Not sure about Hawaii. In reading this thread, I note that nobody mentioned Allegiant. They flew 757's to Hawaii and lost their shirts. Granted the 321 is a more efficient airplane, but with the U.S. Three, Alaska, Hawaiian, and now Southwest flying to Hawaii, it will be pretty hard for F9 to be successful, IMHO. 28" pitch for 6 hours, non reclining seats, fees for everything - I can't see it. Hawaii is pretty competitive, and I don't think that F9 has many dedicated "fans".
 
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PacoMartin
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Re: F9 Could Use A321XLR Order for Transatlantic

Thu Jun 20, 2019 1:07 pm

Varsity1 wrote:
Even if Denver were at sea level, Europe is too far.

International will need destination + alternate (and maybe a second alternate) + 45min gas.


Denver to Oslo Noway via great circle is 4036 nautical miles. The A321LR is sold at a maximum range of 4000 nm, and the A321XLR is advertised at 4700nm


Part of the problem is in winter the winds can get very strong. In 2012 a number of B752 flying to Europe had to be diverted on their flights back to USA.

Featured Map for 19 January 2012:United 757 Trans-Atlantic Diversions
http://www.gcmap.com/map?P=EWR-BCN/BFS/TXL/BHX/CPH/DUB/EDI/FRA/GLA/LIS/LHR/MAD/MAN/OSL/CDG/SNN/ARN/STR,c:blue,,IAD-AMS/CDG,c:red,YQX,YYR,KEF,YHZ,ALB,SWF&R=o:noext,3200nm%40EWR&MS=bm&MR=540&MX=720x360&PM=b:disc7%2b%22%25U%2212&PC=%23e1cd00&PW=2&RS=outline&RC=%2300ff00
 
ethernal
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Re: F9 Could Use A321XLR Order for Transatlantic

Thu Jun 20, 2019 1:15 pm

upperdeckfan wrote:
Claiming that long-haul by LCC's has not been profitable doesn't mean it will be that way forever. The only "true" example of a significant LCC long haul operation in the last few years has been DY. Other so called LCC's are subsidiaries of legacy groups such as Level and Joon. All of these have been flying widebodies, with the likes of TP, EI and TS starting to fly narrowbodies across the pond we'll see how TATL air traffic take shape in the next few years.

Time will tell what F9 will do with 18 XLR's, I frankly doubt they will only be used for transcon and Hawaii


Well, there is a fundamental issue with long-haul LCC (not saying that over time the envelope does not expand).

Short to medium haul (<6 hours) low cost point-to-point carriers are inherently disruptive. They are disruptive because they have an inherent cost structure benefit over legacies - even independent of cabin density and crew costs.

The reality is that on a 1500 mile sector, having people take two flights (hub and spoke model) is expensive. It takes longer (which means lower yields), you have to fly more miles in the air as you are not doing direct great circle, you have to pay crew for two taxis and boardings, you have to pay fuel costs to climb and get to altitude... and so on. Even if LCC had the same cabins as legacies and faced similar crew costs, their operations would still be 20-30% cheaper than a hub and spoke model (the extra 20%+ on top of that - driven by cabin config, crew costs, and to a lesser extent fleet / operations simplicity - is gravy).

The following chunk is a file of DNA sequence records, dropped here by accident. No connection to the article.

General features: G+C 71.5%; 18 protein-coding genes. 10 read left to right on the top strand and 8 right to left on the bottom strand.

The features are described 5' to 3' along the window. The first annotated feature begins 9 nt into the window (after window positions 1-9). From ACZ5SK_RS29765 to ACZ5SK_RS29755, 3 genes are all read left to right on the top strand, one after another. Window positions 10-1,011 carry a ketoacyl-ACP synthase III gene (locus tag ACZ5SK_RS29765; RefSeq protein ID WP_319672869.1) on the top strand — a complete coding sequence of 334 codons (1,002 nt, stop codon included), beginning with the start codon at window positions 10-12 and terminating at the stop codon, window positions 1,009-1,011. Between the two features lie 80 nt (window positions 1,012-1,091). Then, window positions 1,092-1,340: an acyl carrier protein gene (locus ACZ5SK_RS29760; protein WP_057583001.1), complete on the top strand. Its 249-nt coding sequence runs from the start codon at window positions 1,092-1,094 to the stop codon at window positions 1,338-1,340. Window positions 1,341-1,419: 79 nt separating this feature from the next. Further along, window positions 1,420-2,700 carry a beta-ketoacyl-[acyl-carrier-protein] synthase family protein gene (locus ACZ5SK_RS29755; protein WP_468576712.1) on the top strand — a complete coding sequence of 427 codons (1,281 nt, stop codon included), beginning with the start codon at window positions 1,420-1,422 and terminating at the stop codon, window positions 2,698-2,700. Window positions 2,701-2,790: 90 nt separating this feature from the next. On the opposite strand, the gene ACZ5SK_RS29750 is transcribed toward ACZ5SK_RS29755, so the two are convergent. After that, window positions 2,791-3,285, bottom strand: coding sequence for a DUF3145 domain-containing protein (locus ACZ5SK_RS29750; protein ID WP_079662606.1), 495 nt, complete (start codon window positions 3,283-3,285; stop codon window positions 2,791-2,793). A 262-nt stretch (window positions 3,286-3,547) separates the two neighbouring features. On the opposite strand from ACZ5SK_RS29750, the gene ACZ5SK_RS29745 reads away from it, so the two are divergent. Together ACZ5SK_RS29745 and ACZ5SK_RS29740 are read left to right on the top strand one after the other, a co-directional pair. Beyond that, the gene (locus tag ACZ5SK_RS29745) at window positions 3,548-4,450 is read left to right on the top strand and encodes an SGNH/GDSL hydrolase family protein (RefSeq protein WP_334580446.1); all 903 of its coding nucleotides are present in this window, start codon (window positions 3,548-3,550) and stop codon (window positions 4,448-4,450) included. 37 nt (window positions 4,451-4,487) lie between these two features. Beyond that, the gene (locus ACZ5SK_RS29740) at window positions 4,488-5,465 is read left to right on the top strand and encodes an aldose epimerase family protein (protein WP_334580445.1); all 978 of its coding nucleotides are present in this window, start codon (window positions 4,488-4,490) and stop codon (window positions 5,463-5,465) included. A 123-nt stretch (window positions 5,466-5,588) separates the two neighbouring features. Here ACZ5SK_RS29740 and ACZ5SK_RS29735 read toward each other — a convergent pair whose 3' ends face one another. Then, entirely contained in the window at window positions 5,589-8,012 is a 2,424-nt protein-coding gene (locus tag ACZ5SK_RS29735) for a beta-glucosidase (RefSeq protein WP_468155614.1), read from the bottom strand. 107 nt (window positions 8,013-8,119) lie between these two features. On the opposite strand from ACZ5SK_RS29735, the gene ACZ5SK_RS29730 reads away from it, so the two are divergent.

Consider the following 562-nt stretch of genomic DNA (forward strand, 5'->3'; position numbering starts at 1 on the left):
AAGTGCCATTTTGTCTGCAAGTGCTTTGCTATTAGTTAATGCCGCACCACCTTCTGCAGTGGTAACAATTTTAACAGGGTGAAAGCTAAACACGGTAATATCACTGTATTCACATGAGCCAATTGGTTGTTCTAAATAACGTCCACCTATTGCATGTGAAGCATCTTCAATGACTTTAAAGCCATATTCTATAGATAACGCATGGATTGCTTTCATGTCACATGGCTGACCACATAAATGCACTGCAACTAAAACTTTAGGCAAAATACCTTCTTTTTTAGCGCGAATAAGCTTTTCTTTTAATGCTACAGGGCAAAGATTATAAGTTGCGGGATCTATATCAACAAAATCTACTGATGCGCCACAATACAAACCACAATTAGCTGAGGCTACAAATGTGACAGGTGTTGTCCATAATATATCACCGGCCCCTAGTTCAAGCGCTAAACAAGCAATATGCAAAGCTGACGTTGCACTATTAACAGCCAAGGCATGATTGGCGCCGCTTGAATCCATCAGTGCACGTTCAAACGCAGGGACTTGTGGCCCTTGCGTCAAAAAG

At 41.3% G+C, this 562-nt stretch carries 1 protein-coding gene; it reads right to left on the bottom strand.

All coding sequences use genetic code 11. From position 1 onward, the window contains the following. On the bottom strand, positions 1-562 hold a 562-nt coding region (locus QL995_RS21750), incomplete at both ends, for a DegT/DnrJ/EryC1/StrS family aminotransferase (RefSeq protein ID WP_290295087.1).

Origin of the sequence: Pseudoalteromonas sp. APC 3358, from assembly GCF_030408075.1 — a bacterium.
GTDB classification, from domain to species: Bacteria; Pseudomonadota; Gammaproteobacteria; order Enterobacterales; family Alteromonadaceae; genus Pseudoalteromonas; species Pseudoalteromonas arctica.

But that relative degree of disruption decreases as sector length increases. The cost of adding 400 miles and an extra stop on a 1200 mile journey is significant. The cost of adding 400 miles and an extra stop on a 5000 mile journey is much less (proportionally) and generally outweighed by demand aggregation benefits.

While obviously these planes are not doing ULH, long flight sectors (say >10 hours, although this boundary keeps getting pushed out) actually becomes MORE expensive because of the need to carry extra fuel and weight of the frame. It is cheaper to fly two 4000 nmi segments (on a plane designed for that) than one non-stop 8000 nmi segment.

So, long story short, the competitive advantage of LCC non-stop point-to-point model decreases significantly with longer haul operations. Further, the demand generation from nonstops go down the farther the flight is (if I can now get somewhere half the price and in 2 hours rather than 4-5 hours, demand goes up significantly... but if I am going to save 3 hours with a nonstop on a 12 hour flight and maybe 10-15% cheaper, demand generation is much more muted).
 
mattyfitzg
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Re: F9 Could Use A321XLR Order for Transatlantic

Thu Jun 20, 2019 1:23 pm

While in no way profitable, obviously, a relatively "badly" run airline like Primera managed to fill an A321 successfully to IAD, YYZ, BOS and EWR from STN, and CDG. Yes, October 2018 will tell us how well it went.
The lowest load factor for the STN flights was a one off 75% on the inaugural IAD-STN, other than that they were consistently operating at 95%-100% capacity.

But with a bit of better planning (no 150 year old National 757's), somebody might be able to pull it off.
 
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enilria